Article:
Six years later, suffering with pain and weakness in the other hip, he found himself needing a second surgery. In Sept. 2013, with improvements in arthroscopic techniques, his left hip was repaired. This time it was an outpatient procedure. He was home in the afternoon and the overall recovery time was cut in half. In fact, in March of 2014, he ran a 5-mile relay in the desert.
He credits Jennifer Unterreiner, DPT, at Progressive Physical Therapy and Rehabilitation in Costa Mesa, with getting him back in action.
“I was really lucky,” Mark says. “After researching physical therapists I found Progressive Physical Therapy and Jen. Besides being very experienced and knowledgeable, she really understood how to relate to me. Being athletically inclined, I’m used to pushing myself and sometimes that can be a bad combination in physical therapy when you need to let the injury set the timeframe for progressing. As a result, she spent a lot of time educating me on why I had to take it slowly making sure I wasn’t overdoing anything and possibly re-injuring myself.”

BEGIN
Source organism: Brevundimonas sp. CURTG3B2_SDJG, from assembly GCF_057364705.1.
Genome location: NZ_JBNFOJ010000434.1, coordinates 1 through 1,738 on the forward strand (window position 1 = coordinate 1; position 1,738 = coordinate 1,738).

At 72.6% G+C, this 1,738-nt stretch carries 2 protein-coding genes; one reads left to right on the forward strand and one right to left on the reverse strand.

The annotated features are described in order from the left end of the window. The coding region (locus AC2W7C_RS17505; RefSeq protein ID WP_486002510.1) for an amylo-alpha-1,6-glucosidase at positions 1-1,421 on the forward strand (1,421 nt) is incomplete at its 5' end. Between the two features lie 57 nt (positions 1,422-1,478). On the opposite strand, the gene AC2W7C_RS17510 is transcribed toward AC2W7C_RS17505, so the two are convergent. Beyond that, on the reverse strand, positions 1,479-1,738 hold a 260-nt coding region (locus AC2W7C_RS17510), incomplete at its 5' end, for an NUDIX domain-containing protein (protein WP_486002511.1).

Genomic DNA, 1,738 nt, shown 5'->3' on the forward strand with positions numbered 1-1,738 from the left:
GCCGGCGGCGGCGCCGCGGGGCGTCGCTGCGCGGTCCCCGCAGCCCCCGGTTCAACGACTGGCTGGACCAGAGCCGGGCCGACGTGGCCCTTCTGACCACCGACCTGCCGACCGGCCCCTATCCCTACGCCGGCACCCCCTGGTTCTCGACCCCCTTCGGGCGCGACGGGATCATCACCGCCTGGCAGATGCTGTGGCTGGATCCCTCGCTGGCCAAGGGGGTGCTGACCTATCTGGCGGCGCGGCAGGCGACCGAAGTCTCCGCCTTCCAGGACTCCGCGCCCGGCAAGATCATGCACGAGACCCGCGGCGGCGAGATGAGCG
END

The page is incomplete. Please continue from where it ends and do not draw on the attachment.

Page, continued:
Recovery from hip surgery takes time and it is not something you can push. Patients have to be mindful of any sort of weight bearing activities for the first few weeks and need to give the hip joint time to heal on its own. In a surgery as complicated and detailed as Mark’s was, timing is everything.
“There are certain milestones we have to hit and just have to wait for before we can really start progressing,” Jennifer said. “From weight bearing restrictions to range of motion exercises, to strength, agility, coordination and endurance, everything has a time and place, and certain goals need to be met before moving on to the next step.